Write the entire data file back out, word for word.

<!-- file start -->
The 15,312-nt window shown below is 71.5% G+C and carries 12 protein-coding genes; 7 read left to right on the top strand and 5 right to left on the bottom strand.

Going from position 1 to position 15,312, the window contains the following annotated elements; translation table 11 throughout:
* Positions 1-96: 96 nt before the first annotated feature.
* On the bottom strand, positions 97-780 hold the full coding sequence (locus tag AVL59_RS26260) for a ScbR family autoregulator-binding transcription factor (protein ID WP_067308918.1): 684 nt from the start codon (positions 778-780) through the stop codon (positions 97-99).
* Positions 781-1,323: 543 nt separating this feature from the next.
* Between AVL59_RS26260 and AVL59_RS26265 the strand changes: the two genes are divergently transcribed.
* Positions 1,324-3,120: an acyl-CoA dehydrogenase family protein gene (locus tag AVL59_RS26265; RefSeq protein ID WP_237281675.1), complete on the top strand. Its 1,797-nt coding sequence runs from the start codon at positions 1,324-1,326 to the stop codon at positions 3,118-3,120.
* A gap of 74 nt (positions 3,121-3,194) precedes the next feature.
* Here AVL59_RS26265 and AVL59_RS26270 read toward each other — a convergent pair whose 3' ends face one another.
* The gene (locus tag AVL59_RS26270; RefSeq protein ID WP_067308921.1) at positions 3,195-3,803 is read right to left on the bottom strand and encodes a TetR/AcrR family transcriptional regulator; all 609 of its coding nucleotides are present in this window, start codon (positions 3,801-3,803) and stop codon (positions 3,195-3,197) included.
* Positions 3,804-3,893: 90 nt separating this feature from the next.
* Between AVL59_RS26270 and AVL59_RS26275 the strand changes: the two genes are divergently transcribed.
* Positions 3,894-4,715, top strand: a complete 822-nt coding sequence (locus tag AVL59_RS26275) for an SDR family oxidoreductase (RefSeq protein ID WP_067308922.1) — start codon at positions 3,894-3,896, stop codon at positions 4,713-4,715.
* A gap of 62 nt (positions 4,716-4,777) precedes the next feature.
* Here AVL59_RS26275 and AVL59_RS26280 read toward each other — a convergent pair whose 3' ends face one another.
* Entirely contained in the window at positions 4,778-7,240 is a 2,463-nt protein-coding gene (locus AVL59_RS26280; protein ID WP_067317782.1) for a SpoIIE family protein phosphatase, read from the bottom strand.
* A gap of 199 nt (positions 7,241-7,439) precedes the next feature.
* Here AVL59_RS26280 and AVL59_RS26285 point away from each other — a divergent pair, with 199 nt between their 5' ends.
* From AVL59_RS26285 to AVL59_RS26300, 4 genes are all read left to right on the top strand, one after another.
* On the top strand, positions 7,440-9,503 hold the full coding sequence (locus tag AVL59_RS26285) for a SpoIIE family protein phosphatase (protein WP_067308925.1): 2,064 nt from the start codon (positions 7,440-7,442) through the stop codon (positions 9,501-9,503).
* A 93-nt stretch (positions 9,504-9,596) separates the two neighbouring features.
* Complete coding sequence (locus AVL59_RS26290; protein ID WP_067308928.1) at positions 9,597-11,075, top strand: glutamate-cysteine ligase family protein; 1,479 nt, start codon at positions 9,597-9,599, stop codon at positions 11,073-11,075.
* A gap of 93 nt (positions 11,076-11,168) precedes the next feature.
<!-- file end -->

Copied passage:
The 15,312-nt window shown below is 71.5% G+C and carries 12 protein-coding genes; 7 read left to right on the top strand and 5 right to left on the bottom strand.

Going from position 1 to position 15,312, the window contains the following annotated elements; translation table 11 throughout:
* Positions 1-96: 96 nt before the first annotated feature.
* On the bottom strand, positions 97-780 hold the full coding sequence (locus tag AVL59_RS26260) for a ScbR family autoregulator-binding transcription factor (protein ID WP_067308918.1): 684 nt from the start codon (positions 778-780) through the stop codon (positions 97-99).
* Positions 781-1,323: 543 nt separating this feature from the next.
* Between AVL59_RS26260 and AVL59_RS26265 the strand changes: the two genes are divergently transcribed.
* Positions 1,324-3,120: an acyl-CoA dehydrogenase family protein gene (locus tag AVL59_RS26265; RefSeq protein ID WP_237281675.1), complete on the top strand. Its 1,797-nt coding sequence runs from the start codon at positions 1,324-1,326 to the stop codon at positions 3,118-3,120.
* A gap of 74 nt (positions 3,121-3,194) precedes the next feature.
* Here AVL59_RS26265 and AVL59_RS26270 read toward each other — a convergent pair whose 3' ends face one another.
* The gene (locus tag AVL59_RS26270; RefSeq protein ID WP_067308921.1) at positions 3,195-3,803 is read right to left on the bottom strand and encodes a TetR/AcrR family transcriptional regulator; all 609 of its coding nucleotides are present in this window, start codon (positions 3,801-3,803) and stop codon (positions 3,195-3,197) included.
* Positions 3,804-3,893: 90 nt separating this feature from the next.
* Between AVL59_RS26270 and AVL59_RS26275 the strand changes: the two genes are divergently transcribed.
* Positions 3,894-4,715, top strand: a complete 822-nt coding sequence (locus tag AVL59_RS26275) for an SDR family oxidoreductase (RefSeq protein ID WP_067308922.1) — start codon at positions 3,894-3,896, stop codon at positions 4,713-4,715.
* A gap of 62 nt (positions 4,716-4,777) precedes the next feature.
* Here AVL59_RS26275 and AVL59_RS26280 read toward each other — a convergent pair whose 3' ends face one another.
* Entirely contained in the window at positions 4,778-7,240 is a 2,463-nt protein-coding gene (locus AVL59_RS26280; protein ID WP_067317782.1) for a SpoIIE family protein phosphatase, read from the bottom strand.
* A gap of 199 nt (positions 7,241-7,439) precedes the next feature.
* Here AVL59_RS26280 and AVL59_RS26285 point away from each other — a divergent pair, with 199 nt between their 5' ends.
* From AVL59_RS26285 to AVL59_RS26300, 4 genes are all read left to right on the top strand, one after another.
* On the top strand, positions 7,440-9,503 hold the full coding sequence (locus tag AVL59_RS26285) for a SpoIIE family protein phosphatase (protein WP_067308925.1): 2,064 nt from the start codon (positions 7,440-7,442) through the stop codon (positions 9,501-9,503).
* A 93-nt stretch (positions 9,504-9,596) separates the two neighbouring features.
* Complete coding sequence (locus AVL59_RS26290; protein ID WP_067308928.1) at positions 9,597-11,075, top strand: glutamate-cysteine ligase family protein; 1,479 nt, start codon at positions 9,597-9,599, stop codon at positions 11,073-11,075.
* A gap of 93 nt (positions 11,076-11,168) precedes the next feature.